#67. Navigate! Next time you take a journey, either by yourself or with friends or family, take over the map-reading and route-selection duties

IDEA #67. Navigate! Next time you take a journey, either by yourself or with friends or family, take over the map-reading and route-selection duties. Find the most detailed maps you can, and learn to read them carefully and accurately.

Map-reading is an essential literacy skill that adults (including, alas, many teachers) assume that children have learned through osmosis. Unfortunately, this is seldom the case, and so even map-illiterate-proof resources like Google Maps and in-car GPS navigation systems are not always enough to keep people from becoming lost.erie

In the United Kingdom, home of the superb Ordnance Survey maps that can be found in many households, map-reading is something of a fetish, and excellent school geography curricula ensure that few British people are ever geographically lost, at least for long. Although American USGS topographic maps are of excellent quality, they are generally useless for just “getting around,” and their delicious intricacies are seldom taught in school. Instead, Americans rely on inconsistently drawn and keyed road maps that are seldom of a scale to be truly informative; increasingly, they rely on GPS readouts that concentrate only on the route and the destination, utterly ignoring terrain, settlements, places of interest, and other features that can enrich map-reading and fuel curiosity.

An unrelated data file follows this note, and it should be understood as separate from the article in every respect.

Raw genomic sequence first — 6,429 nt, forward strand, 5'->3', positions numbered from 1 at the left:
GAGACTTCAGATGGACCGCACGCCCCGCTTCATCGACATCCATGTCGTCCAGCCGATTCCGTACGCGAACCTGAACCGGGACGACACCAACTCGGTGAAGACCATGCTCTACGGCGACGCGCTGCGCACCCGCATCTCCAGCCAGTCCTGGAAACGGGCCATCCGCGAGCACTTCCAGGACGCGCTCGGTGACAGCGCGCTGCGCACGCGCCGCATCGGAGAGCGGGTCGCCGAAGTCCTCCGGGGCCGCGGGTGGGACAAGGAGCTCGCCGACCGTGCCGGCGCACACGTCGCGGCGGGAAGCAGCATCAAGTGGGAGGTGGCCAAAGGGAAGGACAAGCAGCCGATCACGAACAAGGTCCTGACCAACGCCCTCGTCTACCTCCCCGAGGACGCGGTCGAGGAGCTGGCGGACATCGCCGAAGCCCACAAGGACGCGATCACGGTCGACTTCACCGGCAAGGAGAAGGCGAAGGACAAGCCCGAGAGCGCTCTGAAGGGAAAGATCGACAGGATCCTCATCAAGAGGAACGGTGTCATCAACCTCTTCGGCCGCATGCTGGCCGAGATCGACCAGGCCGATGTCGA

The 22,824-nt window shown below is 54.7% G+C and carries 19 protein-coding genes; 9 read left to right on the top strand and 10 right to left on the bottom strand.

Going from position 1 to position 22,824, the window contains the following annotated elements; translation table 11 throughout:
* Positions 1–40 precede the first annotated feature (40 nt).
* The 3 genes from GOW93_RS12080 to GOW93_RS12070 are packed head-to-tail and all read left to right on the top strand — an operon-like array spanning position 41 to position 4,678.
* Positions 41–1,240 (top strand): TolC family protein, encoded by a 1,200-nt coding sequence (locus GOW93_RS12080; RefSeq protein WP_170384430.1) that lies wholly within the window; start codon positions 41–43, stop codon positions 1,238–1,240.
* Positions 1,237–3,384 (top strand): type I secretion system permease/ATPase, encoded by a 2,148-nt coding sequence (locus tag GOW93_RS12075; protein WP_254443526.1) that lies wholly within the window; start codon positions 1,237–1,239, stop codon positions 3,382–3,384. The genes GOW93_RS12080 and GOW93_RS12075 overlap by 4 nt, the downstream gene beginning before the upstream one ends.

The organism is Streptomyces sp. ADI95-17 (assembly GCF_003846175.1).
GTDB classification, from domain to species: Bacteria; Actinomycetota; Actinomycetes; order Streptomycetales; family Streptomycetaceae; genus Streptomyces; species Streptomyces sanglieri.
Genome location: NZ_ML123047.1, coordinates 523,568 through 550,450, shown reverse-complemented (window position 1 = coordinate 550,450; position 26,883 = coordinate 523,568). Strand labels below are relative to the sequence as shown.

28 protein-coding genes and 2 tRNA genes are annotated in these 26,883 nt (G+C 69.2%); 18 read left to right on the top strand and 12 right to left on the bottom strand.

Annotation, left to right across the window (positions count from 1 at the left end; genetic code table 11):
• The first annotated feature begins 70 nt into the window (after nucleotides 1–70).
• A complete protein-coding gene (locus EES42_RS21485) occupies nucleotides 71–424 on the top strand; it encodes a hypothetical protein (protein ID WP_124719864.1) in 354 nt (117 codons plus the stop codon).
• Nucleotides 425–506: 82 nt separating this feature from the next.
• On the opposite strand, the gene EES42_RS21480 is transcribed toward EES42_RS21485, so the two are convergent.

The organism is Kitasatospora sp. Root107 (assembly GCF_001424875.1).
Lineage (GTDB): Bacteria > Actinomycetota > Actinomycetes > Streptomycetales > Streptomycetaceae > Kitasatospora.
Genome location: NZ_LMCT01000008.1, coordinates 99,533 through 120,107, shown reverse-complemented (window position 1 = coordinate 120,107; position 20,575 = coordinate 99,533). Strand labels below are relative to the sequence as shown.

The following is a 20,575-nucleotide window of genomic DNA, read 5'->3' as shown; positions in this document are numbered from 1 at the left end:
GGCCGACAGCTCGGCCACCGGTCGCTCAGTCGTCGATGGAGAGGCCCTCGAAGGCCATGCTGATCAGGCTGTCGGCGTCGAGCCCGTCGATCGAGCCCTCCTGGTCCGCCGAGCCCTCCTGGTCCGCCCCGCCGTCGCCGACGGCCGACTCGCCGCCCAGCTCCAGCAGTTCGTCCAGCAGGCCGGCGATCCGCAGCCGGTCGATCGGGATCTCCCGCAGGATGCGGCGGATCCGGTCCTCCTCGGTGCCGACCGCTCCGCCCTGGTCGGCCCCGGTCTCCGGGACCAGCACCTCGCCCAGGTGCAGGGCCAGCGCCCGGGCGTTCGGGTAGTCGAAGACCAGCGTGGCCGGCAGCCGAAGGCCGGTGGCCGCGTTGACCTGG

Nonetheless, American children can become excellent readers of maps, and the household that takes the time to preface journeys of any length with a review of the route will be modeling the idea of using maps as a resource as well as instructing children in their use. At some point the child can be instructed to do the route-planning on his or her own, and there will be some pride of accomplishment when the destination is reached without incident. It would be equally fruitful and fun to spend some time looking at an especially detailed, high-quality map—a government topo, perhaps, or a navigational chart—of a place with special meaning to the child. Landmarks and landforms, routes and settlements, all these have been determined by and/or have determined how a place looks and feels to those who go there and live there, and to a skilled map-reader a two-dimensional representation can be as informative and evocative as a photograph or even an actual visit.